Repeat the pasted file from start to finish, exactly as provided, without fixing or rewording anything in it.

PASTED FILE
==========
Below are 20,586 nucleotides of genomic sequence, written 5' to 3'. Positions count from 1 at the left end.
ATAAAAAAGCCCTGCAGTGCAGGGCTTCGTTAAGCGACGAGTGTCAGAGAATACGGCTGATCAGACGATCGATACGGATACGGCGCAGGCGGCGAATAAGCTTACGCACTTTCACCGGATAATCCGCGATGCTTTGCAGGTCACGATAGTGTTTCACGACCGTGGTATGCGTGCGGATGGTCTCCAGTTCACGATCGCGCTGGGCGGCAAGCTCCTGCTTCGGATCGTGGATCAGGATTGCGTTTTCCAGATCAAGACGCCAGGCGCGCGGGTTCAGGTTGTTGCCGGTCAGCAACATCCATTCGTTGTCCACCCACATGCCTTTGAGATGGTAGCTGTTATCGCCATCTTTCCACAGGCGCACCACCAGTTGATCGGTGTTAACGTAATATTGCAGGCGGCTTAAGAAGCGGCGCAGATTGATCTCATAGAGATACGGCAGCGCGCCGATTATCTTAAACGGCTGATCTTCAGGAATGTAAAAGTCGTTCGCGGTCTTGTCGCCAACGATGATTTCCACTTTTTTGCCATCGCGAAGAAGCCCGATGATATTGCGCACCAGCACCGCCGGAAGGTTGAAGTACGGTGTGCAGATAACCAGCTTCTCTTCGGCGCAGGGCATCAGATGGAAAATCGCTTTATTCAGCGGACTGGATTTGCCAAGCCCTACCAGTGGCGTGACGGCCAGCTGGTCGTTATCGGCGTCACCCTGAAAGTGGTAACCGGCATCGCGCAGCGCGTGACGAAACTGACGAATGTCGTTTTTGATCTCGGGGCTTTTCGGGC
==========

Below are 20,586 nucleotides of genomic sequence, written 5' to 3'. Positions count from 1 at the left end.
ATAAAAAAGCCCTGCAGTGCAGGGCTTCGTTAAGCGACGAGTGTCAGAGAATACGGCTGATCAGACGATCGATACGGATACGGCGCAGGCGGCGAATAAGCTTACGCACTTTCACCGGATAATCCGCGATGCTTTGCAGGTCACGATAGTGTTTCACGACCGTGGTATGCGTGCGGATGGTCTCCAGTTCACGATCGCGCTGGGCGGCAAGCTCCTGCTTCGGATCGTGGATCAGGATTGCGTTTTCCAGATCAAGACGCCAGGCGCGCGGGTTCAGGTTGTTGCCGGTCAGCAACATCCATTCGTTGTCCACCCACATGCCTTTGAGATGGTAGCTGTTATCGCCATCTTTCCACAGGCGCACCACCAGTTGATCGGTGTTAACGTAATATTGCAGGCGGCTTAAGAAGCGGCGCAGATTGATCTCATAGAGATACGGCAGCGCGCCGATTATCTTAAACGGCTGATCTTCAGGAATGTAAAAGTCGTTCGCGGTCTTGTCGCCAACGATGATTTCCACTTTTTTGCCATCGCGAAGAAGCCCGATGATATTGCGCACCAGCACCGCCGGAAGGTTGAAGTACGGTGTGCAGATAACCAGCTTCTCTTCGGCGCAGGGCATCAGATGGAAAATCGCTTTATTCAGCGGACTGGATTTGCCAAGCCCTACCAGTGGCGTGACGGCCAGCTGGTCGTTATCGGCGTCACCCTGAAAGTGGTAACCGGCATCGCGCAGCGCGTGACGAAACTGACGAATGTCGTTTTTGATCTCGGGGCTTTTCGGGC